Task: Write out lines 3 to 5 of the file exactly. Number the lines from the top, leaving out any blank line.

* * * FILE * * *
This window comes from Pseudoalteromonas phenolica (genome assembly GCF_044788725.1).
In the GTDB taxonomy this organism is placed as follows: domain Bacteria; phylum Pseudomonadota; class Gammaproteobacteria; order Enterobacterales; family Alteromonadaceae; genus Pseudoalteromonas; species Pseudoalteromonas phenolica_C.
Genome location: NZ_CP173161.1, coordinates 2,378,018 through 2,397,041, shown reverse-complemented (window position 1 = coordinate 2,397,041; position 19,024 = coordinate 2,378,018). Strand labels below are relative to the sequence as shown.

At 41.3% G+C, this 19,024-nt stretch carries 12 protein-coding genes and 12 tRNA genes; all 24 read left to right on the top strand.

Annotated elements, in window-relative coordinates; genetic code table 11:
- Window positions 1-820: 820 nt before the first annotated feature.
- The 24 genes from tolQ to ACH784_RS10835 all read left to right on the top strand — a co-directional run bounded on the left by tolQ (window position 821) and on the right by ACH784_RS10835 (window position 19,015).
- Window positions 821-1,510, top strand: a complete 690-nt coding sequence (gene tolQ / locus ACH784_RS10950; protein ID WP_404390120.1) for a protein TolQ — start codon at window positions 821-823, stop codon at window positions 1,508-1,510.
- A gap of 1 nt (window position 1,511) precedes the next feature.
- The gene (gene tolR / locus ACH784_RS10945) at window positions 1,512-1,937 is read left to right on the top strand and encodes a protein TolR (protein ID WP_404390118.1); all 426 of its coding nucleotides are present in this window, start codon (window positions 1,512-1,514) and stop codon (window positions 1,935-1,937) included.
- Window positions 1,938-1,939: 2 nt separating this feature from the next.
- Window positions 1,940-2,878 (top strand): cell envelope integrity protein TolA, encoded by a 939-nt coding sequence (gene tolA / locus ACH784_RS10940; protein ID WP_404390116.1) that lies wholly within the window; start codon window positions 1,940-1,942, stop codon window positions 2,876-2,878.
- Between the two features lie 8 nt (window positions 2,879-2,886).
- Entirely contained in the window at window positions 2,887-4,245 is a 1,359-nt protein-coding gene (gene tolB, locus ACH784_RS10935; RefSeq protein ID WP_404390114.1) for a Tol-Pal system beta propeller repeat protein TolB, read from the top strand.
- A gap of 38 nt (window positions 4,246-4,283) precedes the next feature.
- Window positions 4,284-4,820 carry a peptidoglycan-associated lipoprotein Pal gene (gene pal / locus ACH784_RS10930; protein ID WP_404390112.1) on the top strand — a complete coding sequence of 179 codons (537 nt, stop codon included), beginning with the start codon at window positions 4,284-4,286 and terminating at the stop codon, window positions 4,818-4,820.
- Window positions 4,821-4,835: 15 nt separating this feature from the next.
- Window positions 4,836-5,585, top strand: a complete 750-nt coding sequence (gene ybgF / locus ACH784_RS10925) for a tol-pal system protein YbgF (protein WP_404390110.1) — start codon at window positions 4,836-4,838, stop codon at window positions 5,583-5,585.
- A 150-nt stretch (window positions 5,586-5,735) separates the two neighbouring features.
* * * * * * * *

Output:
Genome location: NZ_CP173161.1, coordinates 2,378,018 through 2,397,041, shown reverse-complemented (window position 1 = coordinate 2,397,041; position 19,024 = coordinate 2,378,018). Strand labels below are relative to the sequence as shown.

At 41.3% G+C, this 19,024-nt stretch carries 12 protein-coding genes and 12 tRNA genes; all 24 read left to right on the top strand.

Annotated elements, in window-relative coordinates; genetic code table 11: